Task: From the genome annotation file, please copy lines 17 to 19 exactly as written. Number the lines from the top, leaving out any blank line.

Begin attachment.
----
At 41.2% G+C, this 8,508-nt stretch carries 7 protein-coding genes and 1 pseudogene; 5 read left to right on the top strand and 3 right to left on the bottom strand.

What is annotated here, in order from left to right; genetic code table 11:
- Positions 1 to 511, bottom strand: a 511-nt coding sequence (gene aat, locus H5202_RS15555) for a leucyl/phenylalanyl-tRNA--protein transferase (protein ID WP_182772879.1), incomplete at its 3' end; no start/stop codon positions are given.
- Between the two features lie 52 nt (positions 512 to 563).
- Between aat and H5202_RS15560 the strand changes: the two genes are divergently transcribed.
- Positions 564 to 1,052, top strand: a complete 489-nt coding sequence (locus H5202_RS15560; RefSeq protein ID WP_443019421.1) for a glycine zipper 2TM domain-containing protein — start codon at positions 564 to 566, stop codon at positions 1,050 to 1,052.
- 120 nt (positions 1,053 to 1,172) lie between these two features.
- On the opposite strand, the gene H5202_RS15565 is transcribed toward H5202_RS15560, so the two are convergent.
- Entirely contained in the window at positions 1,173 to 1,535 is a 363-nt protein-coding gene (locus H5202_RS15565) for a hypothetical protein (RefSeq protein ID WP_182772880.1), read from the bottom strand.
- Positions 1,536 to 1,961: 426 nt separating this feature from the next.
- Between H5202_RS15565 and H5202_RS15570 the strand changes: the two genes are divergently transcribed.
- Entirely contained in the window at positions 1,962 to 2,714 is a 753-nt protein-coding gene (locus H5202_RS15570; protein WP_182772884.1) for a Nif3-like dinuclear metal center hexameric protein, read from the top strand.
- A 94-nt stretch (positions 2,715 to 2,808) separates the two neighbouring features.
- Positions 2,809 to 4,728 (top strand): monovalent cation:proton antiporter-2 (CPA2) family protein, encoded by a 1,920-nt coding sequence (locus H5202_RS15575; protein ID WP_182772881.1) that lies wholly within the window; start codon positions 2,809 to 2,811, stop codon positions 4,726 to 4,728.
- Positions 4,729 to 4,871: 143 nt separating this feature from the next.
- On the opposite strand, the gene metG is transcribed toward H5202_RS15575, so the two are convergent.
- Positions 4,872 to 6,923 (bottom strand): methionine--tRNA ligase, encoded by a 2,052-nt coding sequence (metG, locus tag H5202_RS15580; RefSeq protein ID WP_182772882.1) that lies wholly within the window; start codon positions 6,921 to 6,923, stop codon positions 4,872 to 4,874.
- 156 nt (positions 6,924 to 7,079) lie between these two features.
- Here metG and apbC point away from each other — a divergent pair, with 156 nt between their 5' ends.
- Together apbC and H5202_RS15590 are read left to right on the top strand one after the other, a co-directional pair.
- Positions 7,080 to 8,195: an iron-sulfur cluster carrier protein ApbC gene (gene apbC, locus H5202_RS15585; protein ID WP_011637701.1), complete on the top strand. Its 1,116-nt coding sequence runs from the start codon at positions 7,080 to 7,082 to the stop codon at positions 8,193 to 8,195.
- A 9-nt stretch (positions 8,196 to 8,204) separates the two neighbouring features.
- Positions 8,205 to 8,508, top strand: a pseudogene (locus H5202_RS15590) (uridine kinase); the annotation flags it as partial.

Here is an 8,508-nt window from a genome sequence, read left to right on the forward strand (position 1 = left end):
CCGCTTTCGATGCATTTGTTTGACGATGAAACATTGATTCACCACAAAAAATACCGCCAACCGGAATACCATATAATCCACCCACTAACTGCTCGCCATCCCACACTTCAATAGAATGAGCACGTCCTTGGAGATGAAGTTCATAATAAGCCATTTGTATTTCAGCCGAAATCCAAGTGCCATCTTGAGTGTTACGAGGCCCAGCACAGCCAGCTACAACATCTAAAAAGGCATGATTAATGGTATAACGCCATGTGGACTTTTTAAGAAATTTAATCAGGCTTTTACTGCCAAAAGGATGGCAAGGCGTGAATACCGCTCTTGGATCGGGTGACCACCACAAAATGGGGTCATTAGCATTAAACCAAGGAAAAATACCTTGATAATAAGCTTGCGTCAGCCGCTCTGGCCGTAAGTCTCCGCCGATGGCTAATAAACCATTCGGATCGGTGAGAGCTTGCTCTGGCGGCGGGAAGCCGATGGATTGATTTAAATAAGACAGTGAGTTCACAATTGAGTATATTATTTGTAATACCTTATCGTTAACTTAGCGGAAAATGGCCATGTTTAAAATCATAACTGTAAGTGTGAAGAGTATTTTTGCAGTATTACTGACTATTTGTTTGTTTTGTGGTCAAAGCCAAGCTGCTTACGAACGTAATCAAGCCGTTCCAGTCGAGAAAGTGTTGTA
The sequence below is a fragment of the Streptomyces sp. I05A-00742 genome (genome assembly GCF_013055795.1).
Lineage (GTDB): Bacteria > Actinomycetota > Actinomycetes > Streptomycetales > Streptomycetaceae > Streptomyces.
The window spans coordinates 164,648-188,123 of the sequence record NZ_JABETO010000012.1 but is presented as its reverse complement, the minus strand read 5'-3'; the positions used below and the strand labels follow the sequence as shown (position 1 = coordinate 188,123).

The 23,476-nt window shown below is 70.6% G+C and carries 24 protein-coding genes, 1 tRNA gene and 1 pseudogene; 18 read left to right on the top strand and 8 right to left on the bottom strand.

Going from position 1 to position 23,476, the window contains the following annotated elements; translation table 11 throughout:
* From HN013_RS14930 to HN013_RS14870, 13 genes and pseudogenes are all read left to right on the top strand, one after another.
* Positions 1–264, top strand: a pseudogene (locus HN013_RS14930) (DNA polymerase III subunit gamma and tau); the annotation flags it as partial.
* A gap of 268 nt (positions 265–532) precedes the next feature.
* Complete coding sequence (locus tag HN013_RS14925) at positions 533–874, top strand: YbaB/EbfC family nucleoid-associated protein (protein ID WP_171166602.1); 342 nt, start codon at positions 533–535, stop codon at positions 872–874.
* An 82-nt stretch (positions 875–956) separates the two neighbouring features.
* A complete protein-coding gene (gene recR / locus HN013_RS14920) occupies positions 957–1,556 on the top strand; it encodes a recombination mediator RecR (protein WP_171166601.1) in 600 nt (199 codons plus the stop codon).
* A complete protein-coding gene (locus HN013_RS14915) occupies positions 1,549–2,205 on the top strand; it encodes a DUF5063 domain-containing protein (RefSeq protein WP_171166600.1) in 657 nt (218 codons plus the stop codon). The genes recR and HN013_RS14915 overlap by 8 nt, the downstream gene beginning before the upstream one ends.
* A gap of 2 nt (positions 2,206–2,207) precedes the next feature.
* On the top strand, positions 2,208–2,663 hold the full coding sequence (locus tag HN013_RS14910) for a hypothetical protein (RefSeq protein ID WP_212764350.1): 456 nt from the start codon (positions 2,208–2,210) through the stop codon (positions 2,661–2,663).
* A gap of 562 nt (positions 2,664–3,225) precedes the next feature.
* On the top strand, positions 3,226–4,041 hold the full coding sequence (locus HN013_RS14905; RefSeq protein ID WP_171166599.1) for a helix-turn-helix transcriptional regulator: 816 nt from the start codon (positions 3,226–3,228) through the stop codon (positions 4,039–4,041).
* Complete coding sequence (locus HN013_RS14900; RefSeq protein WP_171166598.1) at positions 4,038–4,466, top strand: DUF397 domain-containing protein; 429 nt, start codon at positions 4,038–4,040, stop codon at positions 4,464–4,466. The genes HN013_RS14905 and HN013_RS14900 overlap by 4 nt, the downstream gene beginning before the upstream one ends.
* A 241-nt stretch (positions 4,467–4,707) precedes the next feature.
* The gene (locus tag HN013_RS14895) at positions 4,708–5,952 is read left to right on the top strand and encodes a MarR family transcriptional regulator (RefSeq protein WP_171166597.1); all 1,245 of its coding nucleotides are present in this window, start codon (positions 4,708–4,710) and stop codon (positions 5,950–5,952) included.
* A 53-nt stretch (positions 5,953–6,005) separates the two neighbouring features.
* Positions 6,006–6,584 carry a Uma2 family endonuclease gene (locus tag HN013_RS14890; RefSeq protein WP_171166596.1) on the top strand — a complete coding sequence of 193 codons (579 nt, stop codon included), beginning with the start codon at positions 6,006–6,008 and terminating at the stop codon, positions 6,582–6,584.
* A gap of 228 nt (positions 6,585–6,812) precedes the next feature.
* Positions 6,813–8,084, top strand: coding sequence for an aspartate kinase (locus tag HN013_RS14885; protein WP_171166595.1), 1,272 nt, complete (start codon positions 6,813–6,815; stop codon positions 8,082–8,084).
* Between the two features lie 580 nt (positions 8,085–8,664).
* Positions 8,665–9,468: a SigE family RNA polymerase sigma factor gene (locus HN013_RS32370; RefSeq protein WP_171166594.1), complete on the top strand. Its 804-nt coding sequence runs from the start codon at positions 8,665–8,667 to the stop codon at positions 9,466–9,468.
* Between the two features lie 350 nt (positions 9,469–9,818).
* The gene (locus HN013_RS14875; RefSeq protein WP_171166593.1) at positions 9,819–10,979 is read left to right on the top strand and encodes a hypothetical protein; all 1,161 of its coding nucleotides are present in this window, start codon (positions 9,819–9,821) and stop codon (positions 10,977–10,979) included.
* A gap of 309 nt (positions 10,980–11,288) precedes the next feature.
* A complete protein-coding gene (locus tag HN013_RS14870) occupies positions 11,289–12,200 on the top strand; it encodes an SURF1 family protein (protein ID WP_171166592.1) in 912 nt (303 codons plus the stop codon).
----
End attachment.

- Positions 4,872 to 6,923 (bottom strand): methionine--tRNA ligase, encoded by a 2,052-nt coding sequence (metG, locus tag H5202_RS15580; RefSeq protein ID WP_182772882.1) that lies wholly within the window; start codon positions 6,921 to 6,923, stop codon positions 4,872 to 4,874.
- 156 nt (positions 6,924 to 7,079) lie between these two features.
- Here metG and apbC point away from each other — a divergent pair, with 156 nt between their 5' ends.